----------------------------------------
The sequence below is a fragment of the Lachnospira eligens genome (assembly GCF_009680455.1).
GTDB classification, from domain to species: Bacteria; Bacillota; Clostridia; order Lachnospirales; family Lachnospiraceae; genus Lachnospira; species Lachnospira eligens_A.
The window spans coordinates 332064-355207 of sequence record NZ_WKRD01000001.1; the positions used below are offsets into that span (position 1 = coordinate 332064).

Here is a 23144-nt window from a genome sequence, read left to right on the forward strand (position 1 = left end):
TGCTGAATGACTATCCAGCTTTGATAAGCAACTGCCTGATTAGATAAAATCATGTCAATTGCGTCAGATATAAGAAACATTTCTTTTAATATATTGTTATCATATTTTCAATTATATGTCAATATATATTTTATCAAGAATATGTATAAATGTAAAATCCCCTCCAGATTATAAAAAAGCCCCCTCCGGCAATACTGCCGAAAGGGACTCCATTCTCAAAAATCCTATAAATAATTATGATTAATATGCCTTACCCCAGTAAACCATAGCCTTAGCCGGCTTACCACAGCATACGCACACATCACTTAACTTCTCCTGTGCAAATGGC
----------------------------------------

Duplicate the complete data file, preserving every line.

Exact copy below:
The sequence below is a fragment of the Lachnospira eligens genome (assembly GCF_009680455.1).
GTDB classification, from domain to species: Bacteria; Bacillota; Clostridia; order Lachnospirales; family Lachnospiraceae; genus Lachnospira; species Lachnospira eligens_A.
The window spans coordinates 332064-355207 of sequence record NZ_WKRD01000001.1; the positions used below are offsets into that span (position 1 = coordinate 332064).

Here is a 23144-nt window from a genome sequence, read left to right on the forward strand (position 1 = left end):
TGCTGAATGACTATCCAGCTTTGATAAGCAACTGCCTGATTAGATAAAATCATGTCAATTGCGTCAGATATAAGAAACATTTCTTTTAATATATTGTTATCATATTTTCAATTATATGTCAATATATATTTTATCAAGAATATGTATAAATGTAAAATCCCCTCCAGATTATAAAAAAGCCCCCTCCGGCAATACTGCCGAAAGGGACTCCATTCTCAAAAATCCTATAAATAATTATGATTAATATGCCTTACCCCAGTAAACCATAGCCTTAGCCGGCTTACCACAGCATACGCACACATCACTTAACTTCTCCTGTGCAAATGGC